- To allow relative Urls in IFrames, ISV.Config and SiteMap. Main reasons for that are to cope with IFD environments where different domain names are provided for internal and external access, and to avoid configuration issues exporting/importing between environments
- To allow single-sign on and impersonation, so the code could act on behalf of the CRM user, without needing to re-enter their credentials
- To maintain the Site Origin (aka same site of origin). This is an important consideration as Internet Explorer security will only permit code interaction between pages if it considers that they are part of the same site. For example, the ability to pass data to a dialog using window.dialogArguments, or the ability to access objects on a calling window via window.opener both depend on the pages being in the same site
- You'll have to use absolute Urls. This makes deployment between environments (e.g. from development to live) harder, as the Urls would have to changed. In small-scale environments this would be just a manual task, but in larger environments you may decide to build a process to automate this. Overall, I see this as a major annoyance, but not a major problem
- Microsoft have put work into making single sign-on work across web sites. This depends on setting up Secure Token Services, which incurs some administrative and deployment overhead. There's an additional deployment overhead of setting up a new web site for the extensions, and configuring access to it. I've not tested this fully, but assuming it works as promised, this should resolve the single sign-on and impersonation issue
- This is the big problem area. I don't think same site of origin can be maintained with the ASP .Net pages outside of the CRM web site, which effectively removes support for a common type of extension that was possible in all previous versions (Note, IE 8 has some settings that affect how Site Origin is applied, and this might help, but IE 7 is a supported browser for CRM 2011, so this cannot be a universal solution)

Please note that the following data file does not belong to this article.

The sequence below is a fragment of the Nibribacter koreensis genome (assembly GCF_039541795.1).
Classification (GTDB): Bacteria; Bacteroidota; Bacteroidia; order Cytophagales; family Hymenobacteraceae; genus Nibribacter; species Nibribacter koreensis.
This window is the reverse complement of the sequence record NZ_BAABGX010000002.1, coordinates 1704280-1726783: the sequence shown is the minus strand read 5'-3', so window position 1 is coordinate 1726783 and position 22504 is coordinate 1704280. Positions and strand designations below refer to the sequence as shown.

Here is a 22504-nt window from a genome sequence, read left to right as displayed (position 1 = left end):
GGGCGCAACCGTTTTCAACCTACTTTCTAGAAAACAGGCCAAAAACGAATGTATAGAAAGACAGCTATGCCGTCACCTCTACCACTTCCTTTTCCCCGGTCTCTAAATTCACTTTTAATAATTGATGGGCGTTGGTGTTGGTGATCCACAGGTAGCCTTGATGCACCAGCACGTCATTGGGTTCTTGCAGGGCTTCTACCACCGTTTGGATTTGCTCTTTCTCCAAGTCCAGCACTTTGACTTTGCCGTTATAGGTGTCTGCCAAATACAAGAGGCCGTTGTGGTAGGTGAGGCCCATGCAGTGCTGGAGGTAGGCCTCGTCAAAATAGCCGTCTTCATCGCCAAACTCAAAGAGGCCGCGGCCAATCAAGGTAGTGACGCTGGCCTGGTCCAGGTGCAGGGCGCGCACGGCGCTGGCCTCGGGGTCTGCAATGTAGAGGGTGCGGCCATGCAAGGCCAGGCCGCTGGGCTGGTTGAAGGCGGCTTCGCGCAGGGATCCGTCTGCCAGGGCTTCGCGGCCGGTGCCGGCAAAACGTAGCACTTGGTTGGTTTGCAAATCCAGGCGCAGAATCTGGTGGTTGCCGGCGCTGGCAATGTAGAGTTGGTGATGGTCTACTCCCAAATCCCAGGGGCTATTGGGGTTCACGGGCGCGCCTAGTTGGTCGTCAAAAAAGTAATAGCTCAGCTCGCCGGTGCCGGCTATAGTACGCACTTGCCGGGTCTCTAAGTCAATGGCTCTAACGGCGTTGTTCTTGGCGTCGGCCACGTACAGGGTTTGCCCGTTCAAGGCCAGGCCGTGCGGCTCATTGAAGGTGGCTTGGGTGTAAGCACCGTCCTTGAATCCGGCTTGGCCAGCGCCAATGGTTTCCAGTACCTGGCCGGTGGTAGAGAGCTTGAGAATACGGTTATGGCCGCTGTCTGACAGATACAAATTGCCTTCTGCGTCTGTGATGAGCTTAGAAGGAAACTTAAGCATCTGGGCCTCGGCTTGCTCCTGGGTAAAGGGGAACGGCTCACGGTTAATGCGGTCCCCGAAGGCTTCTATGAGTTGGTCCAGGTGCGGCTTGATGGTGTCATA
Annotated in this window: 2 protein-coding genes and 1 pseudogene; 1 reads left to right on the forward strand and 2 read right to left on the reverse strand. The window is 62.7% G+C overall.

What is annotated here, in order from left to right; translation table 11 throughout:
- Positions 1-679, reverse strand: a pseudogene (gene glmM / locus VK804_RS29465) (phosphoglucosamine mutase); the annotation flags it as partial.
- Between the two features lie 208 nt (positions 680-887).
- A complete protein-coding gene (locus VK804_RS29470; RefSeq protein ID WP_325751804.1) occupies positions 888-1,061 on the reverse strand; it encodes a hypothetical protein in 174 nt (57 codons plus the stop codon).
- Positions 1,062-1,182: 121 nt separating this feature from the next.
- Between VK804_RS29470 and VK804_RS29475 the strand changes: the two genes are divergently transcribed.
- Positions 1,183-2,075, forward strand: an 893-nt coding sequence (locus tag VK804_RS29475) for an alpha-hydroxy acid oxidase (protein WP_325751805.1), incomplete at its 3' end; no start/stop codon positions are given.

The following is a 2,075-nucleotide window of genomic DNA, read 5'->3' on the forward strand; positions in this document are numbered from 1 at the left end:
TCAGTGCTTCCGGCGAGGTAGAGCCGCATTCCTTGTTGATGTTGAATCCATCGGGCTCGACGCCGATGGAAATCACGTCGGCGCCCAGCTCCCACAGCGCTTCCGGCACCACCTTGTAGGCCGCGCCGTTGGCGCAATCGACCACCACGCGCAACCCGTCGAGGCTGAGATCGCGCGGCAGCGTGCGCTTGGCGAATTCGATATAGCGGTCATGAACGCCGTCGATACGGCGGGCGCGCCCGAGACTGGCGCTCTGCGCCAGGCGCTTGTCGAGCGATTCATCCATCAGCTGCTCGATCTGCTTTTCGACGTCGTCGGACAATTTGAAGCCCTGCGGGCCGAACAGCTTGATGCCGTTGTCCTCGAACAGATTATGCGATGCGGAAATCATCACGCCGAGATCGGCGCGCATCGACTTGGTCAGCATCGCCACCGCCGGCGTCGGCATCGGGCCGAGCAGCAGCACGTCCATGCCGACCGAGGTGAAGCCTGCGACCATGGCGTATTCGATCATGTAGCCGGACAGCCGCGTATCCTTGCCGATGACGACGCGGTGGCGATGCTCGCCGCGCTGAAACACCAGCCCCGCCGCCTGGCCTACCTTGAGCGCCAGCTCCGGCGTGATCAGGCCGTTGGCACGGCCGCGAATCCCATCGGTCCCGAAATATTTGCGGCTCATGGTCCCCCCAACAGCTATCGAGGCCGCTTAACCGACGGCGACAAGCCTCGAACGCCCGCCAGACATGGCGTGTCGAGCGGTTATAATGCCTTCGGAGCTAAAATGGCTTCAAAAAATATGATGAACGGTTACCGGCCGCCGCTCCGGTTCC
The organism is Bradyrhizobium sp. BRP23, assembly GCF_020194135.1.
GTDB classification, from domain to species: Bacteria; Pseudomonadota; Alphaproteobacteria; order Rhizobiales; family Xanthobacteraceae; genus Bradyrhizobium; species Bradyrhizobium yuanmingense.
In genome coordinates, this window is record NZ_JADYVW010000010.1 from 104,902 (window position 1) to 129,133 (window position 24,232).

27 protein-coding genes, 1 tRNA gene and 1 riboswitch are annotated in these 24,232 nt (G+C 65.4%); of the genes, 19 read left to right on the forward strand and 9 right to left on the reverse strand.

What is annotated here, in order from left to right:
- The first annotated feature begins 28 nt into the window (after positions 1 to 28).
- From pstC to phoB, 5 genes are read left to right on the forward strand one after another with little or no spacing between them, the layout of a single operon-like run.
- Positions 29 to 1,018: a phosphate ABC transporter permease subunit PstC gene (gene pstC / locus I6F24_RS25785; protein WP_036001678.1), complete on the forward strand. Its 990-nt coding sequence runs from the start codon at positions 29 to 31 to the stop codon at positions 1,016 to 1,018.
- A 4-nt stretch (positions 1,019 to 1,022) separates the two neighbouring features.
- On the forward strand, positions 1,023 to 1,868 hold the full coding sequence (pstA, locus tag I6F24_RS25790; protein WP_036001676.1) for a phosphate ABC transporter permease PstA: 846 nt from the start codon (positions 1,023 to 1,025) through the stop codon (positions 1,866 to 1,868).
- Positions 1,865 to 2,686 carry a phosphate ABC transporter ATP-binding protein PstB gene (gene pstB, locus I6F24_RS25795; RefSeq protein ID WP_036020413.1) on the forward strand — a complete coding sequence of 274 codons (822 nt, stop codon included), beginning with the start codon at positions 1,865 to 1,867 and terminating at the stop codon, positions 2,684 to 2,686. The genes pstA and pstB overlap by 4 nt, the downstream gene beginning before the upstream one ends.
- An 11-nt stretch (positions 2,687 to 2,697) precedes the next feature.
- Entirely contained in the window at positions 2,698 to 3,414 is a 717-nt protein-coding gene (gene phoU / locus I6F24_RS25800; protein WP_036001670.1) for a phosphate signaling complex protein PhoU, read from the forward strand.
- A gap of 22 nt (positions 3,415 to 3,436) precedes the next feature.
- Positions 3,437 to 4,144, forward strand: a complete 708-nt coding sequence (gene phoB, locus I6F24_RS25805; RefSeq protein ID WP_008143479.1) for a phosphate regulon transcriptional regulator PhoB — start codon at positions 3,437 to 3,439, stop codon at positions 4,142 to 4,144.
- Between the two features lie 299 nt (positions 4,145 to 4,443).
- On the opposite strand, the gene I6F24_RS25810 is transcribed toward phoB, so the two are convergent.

So, what can/should you do with your ASP .Net extensions that you wrote for CRM 4.0, or were intending to write. I see 3 main options:
- Don't upgrade your code. ASP .Net code that uses the CRM 4 web service endpoint will still work in the ISV folder, and Microsoft have not said it is unsupported. This is the simplest option, but it means you need to maintain CRM 4 code, and you'll still have to address the issue when CRM 6 comes out. You could cross your fingers and hope that, in CRM 6, Microsoft reintroduce support for ASP .Net extensions within the CRM web site
- Upgrade the code to use the CRM 2011 endpoint, and deploy it in a separate web-site from CRM. As stated above, this causes extra deployment overhead (which I consider is a significant overhead, which is often under-estimated), and you won't be able to use same site of origin, so you have to expect some limitations
Of these, I don't like any of the options. Numbers 2 and 3 would be necessary if you need to support CRM Online, but for On-Premise implementations there are some difficult decisions to make. Don't get me wrong, I appreciate that there are a lot of good things for developers in CRM 2011; web resources and the single sign-on across web-sites are very powerful and very welcome, and the only options for CRM Online, it's just a shame to lose some On-Premise options.
But to finish on a more positive note, another reason I like April is that this is a great month for ski touring.